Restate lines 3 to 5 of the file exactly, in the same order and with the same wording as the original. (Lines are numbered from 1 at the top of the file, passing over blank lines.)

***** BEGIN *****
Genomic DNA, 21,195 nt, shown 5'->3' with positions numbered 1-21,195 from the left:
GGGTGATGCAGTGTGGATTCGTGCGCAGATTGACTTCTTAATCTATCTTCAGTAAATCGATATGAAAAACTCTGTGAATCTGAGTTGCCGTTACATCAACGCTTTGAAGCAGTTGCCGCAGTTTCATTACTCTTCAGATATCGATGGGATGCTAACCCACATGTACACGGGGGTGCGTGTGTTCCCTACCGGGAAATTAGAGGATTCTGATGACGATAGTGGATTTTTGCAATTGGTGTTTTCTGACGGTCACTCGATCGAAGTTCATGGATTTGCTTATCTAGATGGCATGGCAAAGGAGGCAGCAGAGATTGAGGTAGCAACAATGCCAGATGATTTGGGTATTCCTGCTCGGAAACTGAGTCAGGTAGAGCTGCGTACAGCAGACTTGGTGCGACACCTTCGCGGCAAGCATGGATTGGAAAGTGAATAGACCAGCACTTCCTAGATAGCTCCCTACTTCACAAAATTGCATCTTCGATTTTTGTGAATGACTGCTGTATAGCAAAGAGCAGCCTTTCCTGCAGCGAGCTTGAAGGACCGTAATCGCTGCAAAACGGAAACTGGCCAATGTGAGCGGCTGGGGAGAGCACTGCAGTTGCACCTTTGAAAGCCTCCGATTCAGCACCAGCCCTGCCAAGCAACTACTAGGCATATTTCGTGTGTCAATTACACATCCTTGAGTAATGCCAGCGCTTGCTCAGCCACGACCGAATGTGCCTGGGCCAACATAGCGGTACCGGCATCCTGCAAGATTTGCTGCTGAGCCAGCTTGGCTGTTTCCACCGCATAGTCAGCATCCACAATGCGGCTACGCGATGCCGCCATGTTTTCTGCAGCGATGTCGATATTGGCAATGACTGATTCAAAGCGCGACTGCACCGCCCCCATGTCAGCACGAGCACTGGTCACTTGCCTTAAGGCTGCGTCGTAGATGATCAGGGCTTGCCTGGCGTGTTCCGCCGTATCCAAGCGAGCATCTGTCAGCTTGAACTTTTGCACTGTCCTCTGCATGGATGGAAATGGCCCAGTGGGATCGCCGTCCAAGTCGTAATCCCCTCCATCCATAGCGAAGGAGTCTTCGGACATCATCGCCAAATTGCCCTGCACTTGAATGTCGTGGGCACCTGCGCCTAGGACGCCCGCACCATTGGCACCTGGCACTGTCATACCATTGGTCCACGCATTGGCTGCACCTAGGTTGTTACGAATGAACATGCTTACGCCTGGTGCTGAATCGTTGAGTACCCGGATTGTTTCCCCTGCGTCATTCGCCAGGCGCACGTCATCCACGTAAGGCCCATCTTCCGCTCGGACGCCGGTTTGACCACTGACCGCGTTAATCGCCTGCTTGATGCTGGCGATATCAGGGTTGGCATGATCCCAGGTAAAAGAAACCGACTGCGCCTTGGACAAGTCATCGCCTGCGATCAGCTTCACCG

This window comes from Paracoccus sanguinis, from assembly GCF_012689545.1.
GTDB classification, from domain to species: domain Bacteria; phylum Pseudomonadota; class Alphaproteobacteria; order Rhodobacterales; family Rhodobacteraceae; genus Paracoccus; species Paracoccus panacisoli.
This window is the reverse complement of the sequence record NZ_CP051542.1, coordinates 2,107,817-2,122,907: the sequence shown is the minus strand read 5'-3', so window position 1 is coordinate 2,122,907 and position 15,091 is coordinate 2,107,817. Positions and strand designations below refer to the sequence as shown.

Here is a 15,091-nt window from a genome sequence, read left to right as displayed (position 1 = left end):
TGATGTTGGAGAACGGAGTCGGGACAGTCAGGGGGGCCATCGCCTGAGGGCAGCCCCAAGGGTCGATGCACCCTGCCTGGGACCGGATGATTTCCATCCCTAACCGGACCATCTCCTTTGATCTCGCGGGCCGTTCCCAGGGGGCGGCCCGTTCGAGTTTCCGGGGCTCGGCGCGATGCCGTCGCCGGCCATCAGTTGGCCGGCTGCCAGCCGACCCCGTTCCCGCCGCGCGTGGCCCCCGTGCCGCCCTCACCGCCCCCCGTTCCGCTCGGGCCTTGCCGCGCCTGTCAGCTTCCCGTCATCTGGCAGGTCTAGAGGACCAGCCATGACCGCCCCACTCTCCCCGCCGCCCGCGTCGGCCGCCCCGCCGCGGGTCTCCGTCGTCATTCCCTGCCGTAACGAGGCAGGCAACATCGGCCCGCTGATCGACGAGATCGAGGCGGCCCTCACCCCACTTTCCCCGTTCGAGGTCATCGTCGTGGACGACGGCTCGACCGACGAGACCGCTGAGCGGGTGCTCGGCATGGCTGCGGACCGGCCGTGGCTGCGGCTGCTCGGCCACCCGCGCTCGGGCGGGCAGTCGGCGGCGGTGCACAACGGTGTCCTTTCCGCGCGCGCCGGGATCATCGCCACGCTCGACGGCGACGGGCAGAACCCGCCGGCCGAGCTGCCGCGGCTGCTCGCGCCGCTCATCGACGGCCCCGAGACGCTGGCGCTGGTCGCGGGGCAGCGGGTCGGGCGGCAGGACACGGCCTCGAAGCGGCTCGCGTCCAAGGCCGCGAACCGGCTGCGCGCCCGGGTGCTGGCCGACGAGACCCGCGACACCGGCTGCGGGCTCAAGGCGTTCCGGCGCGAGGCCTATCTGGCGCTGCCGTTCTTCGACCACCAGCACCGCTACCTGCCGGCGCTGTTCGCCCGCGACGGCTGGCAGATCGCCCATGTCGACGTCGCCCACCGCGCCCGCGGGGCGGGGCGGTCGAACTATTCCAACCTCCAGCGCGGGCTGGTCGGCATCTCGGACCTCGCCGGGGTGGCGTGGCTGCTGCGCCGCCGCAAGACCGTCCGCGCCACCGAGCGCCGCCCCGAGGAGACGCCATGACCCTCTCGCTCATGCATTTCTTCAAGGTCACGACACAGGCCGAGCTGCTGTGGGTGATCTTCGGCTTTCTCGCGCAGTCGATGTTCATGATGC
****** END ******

This window comes from Paracoccus sanguinis, from assembly GCF_012689545.1.
GTDB classification, from domain to species: domain Bacteria; phylum Pseudomonadota; class Alphaproteobacteria; order Rhodobacterales; family Rhodobacteraceae; genus Paracoccus; species Paracoccus panacisoli.
This window is the reverse complement of the sequence record NZ_CP051542.1, coordinates 2,107,817-2,122,907: the sequence shown is the minus strand read 5'-3', so window position 1 is coordinate 2,122,907 and position 15,091 is coordinate 2,107,817. Positions and strand designations below refer to the sequence as shown.